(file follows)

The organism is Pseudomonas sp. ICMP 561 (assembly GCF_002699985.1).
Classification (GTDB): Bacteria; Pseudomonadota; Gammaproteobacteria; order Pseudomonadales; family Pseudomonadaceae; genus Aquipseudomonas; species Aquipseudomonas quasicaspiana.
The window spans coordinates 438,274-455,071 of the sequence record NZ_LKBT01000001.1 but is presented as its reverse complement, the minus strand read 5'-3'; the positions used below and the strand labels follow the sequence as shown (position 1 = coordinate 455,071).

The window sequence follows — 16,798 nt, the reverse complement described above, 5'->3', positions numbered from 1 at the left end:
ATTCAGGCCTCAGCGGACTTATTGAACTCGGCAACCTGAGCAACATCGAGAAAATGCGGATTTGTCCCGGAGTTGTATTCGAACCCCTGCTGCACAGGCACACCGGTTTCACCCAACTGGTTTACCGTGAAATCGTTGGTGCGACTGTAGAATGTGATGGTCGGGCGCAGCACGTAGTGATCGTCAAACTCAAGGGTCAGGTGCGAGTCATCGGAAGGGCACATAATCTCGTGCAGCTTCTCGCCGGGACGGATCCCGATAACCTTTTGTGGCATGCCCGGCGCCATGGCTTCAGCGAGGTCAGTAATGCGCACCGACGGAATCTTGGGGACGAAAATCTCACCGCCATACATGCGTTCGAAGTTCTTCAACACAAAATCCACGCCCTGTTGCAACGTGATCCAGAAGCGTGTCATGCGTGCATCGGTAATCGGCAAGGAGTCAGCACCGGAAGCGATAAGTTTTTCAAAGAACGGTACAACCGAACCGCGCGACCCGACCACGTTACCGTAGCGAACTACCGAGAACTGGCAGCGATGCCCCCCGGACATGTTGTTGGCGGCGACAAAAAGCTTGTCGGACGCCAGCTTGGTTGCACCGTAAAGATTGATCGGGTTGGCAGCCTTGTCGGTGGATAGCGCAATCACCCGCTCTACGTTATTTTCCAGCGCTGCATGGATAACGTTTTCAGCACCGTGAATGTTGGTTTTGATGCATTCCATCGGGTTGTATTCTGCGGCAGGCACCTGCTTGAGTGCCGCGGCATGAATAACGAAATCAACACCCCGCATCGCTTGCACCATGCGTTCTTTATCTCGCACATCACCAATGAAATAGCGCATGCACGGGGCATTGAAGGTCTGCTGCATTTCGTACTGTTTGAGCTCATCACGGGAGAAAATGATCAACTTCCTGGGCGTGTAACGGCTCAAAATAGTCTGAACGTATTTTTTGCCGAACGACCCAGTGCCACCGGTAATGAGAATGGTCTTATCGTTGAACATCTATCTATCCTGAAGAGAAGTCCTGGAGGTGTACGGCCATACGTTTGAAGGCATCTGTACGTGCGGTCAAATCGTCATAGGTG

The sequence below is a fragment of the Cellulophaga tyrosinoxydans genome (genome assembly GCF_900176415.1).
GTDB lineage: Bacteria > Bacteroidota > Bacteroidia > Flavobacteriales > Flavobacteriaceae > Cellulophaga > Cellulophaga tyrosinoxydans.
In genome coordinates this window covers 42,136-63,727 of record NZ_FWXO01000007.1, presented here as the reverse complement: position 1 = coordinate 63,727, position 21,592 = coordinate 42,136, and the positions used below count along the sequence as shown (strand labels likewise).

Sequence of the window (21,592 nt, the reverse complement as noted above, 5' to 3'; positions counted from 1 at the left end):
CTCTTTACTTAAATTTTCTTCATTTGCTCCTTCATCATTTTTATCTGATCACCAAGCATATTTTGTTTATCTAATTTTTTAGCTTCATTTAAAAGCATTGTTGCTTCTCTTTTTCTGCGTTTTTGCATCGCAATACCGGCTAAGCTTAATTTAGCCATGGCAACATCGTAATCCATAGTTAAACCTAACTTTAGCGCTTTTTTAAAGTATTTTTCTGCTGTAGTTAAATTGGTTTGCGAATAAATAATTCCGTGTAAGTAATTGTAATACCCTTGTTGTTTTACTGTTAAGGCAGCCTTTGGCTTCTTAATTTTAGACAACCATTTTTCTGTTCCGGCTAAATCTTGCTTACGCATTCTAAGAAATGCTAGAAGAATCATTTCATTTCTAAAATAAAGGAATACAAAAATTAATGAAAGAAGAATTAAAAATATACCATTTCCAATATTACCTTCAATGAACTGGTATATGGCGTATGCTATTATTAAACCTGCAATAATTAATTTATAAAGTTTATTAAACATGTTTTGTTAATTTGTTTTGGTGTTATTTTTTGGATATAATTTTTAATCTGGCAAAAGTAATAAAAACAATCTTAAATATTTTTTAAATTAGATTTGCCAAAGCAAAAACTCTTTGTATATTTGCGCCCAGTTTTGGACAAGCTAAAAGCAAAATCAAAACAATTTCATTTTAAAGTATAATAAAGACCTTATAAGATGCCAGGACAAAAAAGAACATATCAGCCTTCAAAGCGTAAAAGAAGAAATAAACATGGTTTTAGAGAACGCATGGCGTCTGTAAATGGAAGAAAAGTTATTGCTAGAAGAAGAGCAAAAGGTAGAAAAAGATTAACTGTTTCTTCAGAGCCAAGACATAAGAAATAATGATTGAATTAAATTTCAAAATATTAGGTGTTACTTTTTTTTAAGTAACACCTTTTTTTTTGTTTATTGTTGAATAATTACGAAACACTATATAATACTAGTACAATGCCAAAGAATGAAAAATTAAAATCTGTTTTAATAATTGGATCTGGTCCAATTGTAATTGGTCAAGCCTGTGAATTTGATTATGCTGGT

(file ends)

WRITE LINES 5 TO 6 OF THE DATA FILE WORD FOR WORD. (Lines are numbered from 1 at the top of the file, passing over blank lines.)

ATTCAGGCCTCAGCGGACTTATTGAACTCGGCAACCTGAGCAACATCGAGAAAATGCGGATTTGTCCCGGAGTTGTATTCGAACCCCTGCTGCACAGGCACACCGGTTTCACCCAACTGGTTTACCGTGAAATCGTTGGTGCGACTGTAGAATGTGATGGTCGGGCGCAGCACGTAGTGATCGTCAAACTCAAGGGTCAGGTGCGAGTCATCGGAAGGGCACATAATCTCGTGCAGCTTCTCGCCGGGACGGATCCCGATAACCTTTTGTGGCATGCCCGGCGCCATGGCTTCAGCGAGGTCAGTAATGCGCACCGACGGAATCTTGGGGACGAAAATCTCACCGCCATACATGCGTTCGAAGTTCTTCAACACAAAATCCACGCCCTGTTGCAACGTGATCCAGAAGCGTGTCATGCGTGCATCGGTAATCGGCAAGGAGTCAGCACCGGAAGCGATAAGTTTTTCAAAGAACGGTACAACCGAACCGCGCGACCCGACCACGTTACCGTAGCGAACTACCGAGAACTGGCAGCGATGCCCCCCGGACATGTTGTTGGCGGCGACAAAAAGCTTGTCGGACGCCAGCTTGGTTGCACCGTAAAGATTGATCGGGTTGGCAGCCTTGTCGGTGGATAGCGCAATCACCCGCTCTACGTTATTTTCCAGCGCTGCATGGATAACGTTTTCAGCACCGTGAATGTTGGTTTTGATGCATTCCATCGGGTTGTATTCTGCGGCAGGCACCTGCTTGAGTGCCGCGGCATGAATAACGAAATCAACACCCCGCATCGCTTGCACCATGCGTTCTTTATCTCGCACATCACCAATGAAATAGCGCATGCACGGGGCATTGAAGGTCTGCTGCATTTCGTACTGTTTGAGCTCATCACGGGAGAAAATGATCAACTTCCTGGGCGTGTAACGGCTCAAAATAGTCTGAACGTATTTTTTGCCGAACGACCCAGTGCCACCGGTAATGAGAATGGTCTTATCGTTGAACATCTATCTATCCTGAAGAGAAGTCCTGGAGGTGTACGGCCATACGTTTGAAGGCATCTGTACGTGCGGTCAAATCGTCATAGGTG

The sequence below is a fragment of the Cellulophaga tyrosinoxydans genome (genome assembly GCF_900176415.1).